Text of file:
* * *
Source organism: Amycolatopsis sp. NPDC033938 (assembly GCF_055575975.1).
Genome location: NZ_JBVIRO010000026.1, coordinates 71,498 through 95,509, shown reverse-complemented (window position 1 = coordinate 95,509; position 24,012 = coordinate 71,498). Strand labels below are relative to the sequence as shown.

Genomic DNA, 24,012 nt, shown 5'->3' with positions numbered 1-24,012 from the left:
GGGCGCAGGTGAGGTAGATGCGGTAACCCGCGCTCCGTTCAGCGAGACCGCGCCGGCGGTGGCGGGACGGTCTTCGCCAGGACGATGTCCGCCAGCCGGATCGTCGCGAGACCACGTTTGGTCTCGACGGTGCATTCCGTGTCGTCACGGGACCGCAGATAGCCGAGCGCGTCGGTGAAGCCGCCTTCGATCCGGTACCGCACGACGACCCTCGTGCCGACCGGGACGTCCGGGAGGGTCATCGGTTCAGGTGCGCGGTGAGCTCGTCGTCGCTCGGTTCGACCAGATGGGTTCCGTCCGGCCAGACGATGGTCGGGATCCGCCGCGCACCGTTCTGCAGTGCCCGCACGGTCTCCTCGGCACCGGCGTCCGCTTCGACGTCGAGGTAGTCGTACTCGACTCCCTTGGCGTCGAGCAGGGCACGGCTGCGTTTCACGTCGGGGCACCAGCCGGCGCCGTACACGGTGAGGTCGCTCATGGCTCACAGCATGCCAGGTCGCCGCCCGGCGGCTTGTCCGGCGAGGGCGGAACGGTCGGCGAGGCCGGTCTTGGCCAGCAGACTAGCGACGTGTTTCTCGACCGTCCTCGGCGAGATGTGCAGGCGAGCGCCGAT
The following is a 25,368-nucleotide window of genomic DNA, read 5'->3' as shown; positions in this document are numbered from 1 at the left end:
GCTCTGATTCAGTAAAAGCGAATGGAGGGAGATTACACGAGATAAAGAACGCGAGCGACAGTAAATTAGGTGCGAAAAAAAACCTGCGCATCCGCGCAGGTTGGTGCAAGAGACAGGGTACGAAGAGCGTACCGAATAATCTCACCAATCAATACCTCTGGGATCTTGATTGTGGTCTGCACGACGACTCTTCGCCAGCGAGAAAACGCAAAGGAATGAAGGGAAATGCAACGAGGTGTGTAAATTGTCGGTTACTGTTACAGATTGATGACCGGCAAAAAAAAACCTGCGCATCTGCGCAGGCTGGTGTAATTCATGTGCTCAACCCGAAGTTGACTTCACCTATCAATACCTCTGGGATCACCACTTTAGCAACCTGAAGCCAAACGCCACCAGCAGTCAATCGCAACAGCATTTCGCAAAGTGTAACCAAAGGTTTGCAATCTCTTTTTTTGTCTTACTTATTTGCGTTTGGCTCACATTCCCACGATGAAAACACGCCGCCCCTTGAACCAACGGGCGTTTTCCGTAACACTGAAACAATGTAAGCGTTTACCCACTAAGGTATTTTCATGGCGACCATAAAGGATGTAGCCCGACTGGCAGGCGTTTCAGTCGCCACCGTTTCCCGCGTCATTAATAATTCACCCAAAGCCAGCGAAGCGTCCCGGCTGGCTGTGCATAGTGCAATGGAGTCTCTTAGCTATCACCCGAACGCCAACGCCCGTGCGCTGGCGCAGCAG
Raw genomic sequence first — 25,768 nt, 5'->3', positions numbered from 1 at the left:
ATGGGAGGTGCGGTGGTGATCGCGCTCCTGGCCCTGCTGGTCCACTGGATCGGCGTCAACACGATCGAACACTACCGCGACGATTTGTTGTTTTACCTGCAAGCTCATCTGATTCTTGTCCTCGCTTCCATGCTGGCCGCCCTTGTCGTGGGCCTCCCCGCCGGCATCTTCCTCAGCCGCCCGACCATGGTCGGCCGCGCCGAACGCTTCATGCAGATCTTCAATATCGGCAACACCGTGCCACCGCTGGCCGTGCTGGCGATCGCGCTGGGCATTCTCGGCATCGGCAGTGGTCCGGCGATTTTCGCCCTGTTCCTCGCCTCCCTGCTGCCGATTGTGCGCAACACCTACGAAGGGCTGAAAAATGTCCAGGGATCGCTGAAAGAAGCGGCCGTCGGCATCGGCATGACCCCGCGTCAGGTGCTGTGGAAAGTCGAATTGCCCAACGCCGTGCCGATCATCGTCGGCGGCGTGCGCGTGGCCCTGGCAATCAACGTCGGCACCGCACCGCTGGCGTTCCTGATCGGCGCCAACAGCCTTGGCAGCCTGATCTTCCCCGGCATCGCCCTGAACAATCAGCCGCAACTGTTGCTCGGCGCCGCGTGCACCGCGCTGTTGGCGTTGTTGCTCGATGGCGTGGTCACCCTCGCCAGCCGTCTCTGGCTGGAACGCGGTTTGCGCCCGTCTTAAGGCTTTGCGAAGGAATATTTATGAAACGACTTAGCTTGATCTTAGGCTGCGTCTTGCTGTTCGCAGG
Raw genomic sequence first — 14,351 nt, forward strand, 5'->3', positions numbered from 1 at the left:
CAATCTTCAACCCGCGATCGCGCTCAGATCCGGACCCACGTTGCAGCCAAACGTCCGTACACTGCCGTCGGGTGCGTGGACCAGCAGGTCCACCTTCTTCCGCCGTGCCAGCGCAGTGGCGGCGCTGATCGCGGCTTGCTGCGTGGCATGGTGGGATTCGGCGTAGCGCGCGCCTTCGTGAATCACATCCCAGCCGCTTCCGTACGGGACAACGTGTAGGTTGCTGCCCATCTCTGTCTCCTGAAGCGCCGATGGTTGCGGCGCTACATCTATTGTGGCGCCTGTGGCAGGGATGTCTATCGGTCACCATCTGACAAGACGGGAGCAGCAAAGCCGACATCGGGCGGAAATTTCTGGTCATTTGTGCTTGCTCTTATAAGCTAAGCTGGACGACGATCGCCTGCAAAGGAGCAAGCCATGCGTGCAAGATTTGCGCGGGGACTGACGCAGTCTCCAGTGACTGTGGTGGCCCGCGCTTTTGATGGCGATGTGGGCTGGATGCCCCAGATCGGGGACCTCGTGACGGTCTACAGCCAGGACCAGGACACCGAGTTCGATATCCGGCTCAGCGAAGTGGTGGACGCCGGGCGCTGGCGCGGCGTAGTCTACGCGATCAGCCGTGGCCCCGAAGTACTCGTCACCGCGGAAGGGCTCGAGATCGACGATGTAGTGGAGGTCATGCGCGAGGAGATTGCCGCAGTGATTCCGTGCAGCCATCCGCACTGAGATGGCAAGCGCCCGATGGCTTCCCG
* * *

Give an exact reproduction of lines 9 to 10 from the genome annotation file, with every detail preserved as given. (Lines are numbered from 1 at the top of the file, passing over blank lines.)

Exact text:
Raw genomic sequence first — 14,351 nt, forward strand, 5'->3', positions numbered from 1 at the left:
CAATCTTCAACCCGCGATCGCGCTCAGATCCGGACCCACGTTGCAGCCAAACGTCCGTACACTGCCGTCGGGTGCGTGGACCAGCAGGTCCACCTTCTTCCGCCGTGCCAGCGCAGTGGCGGCGCTGATCGCGGCTTGCTGCGTGGCATGGTGGGATTCGGCGTAGCGCGCGCCTTCGTGAATCACATCCCAGCCGCTTCCGTACGGGACAACGTGTAGGTTGCTGCCCATCTCTGTCTCCTGAAGCGCCGATGGTTGCGGCGCTACATCTATTGTGGCGCCTGTGGCAGGGATGTCTATCGGTCACCATCTGACAAGACGGGAGCAGCAAAGCCGACATCGGGCGGAAATTTCTGGTCATTTGTGCTTGCTCTTATAAGCTAAGCTGGACGACGATCGCCTGCAAAGGAGCAAGCCATGCGTGCAAGATTTGCGCGGGGACTGACGCAGTCTCCAGTGACTGTGGTGGCCCGCGCTTTTGATGGCGATGTGGGCTGGATGCCCCAGATCGGGGACCTCGTGACGGTCTACAGCCAGGACCAGGACACCGAGTTCGATATCCGGCTCAGCGAAGTGGTGGACGCCGGGCGCTGGCGCGGCGTAGTCTACGCGATCAGCCGTGGCCCCGAAGTACTCGTCACCGCGGAAGGGCTCGAGATCGACGATGTAGTGGAGGTCATGCGCGAGGAGATTGCCGCAGTGATTCCGTGCAGCCATCCGCACTGAGATGGCAAGCGCCCGATGGCTTCCCG